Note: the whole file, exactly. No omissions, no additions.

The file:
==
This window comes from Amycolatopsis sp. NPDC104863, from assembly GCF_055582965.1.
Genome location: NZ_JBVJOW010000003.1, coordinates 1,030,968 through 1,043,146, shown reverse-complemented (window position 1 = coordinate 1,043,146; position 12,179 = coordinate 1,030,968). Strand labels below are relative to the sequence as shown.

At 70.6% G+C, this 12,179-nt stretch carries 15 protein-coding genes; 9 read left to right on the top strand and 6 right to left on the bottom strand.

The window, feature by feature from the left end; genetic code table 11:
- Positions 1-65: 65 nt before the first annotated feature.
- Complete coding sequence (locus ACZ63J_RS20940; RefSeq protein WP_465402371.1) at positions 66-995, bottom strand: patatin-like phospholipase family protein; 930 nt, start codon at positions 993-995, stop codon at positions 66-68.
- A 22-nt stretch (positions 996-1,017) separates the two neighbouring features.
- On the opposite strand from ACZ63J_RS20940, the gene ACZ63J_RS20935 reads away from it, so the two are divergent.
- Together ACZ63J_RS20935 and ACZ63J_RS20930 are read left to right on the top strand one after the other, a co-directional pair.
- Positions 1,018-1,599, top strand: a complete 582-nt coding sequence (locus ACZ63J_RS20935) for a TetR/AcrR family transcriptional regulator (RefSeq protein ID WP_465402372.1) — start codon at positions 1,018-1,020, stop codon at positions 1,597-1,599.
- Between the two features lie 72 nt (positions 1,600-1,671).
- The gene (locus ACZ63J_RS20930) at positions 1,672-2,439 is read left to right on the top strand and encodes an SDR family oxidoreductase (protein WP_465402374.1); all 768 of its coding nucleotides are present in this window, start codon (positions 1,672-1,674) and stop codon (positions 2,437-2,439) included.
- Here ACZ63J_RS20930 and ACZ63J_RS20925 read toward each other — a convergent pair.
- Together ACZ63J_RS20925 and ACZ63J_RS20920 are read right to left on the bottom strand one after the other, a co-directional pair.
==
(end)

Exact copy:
This window comes from Amycolatopsis sp. NPDC104863, from assembly GCF_055582965.1.
Genome location: NZ_JBVJOW010000003.1, coordinates 1,030,968 through 1,043,146, shown reverse-complemented (window position 1 = coordinate 1,043,146; position 12,179 = coordinate 1,030,968). Strand labels below are relative to the sequence as shown.

At 70.6% G+C, this 12,179-nt stretch carries 15 protein-coding genes; 9 read left to right on the top strand and 6 right to left on the bottom strand.

The window, feature by feature from the left end; genetic code table 11:
- Positions 1-65: 65 nt before the first annotated feature.
- Complete coding sequence (locus ACZ63J_RS20940; RefSeq protein WP_465402371.1) at positions 66-995, bottom strand: patatin-like phospholipase family protein; 930 nt, start codon at positions 993-995, stop codon at positions 66-68.
- A 22-nt stretch (positions 996-1,017) separates the two neighbouring features.
- On the opposite strand from ACZ63J_RS20940, the gene ACZ63J_RS20935 reads away from it, so the two are divergent.
- Together ACZ63J_RS20935 and ACZ63J_RS20930 are read left to right on the top strand one after the other, a co-directional pair.
- Positions 1,018-1,599, top strand: a complete 582-nt coding sequence (locus ACZ63J_RS20935) for a TetR/AcrR family transcriptional regulator (RefSeq protein ID WP_465402372.1) — start codon at positions 1,018-1,020, stop codon at positions 1,597-1,599.
- Between the two features lie 72 nt (positions 1,600-1,671).
- The gene (locus ACZ63J_RS20930) at positions 1,672-2,439 is read left to right on the top strand and encodes an SDR family oxidoreductase (protein WP_465402374.1); all 768 of its coding nucleotides are present in this window, start codon (positions 1,672-1,674) and stop codon (positions 2,437-2,439) included.
- Here ACZ63J_RS20930 and ACZ63J_RS20925 read toward each other — a convergent pair.
- Together ACZ63J_RS20925 and ACZ63J_RS20920 are read right to left on the bottom strand one after the other, a co-directional pair.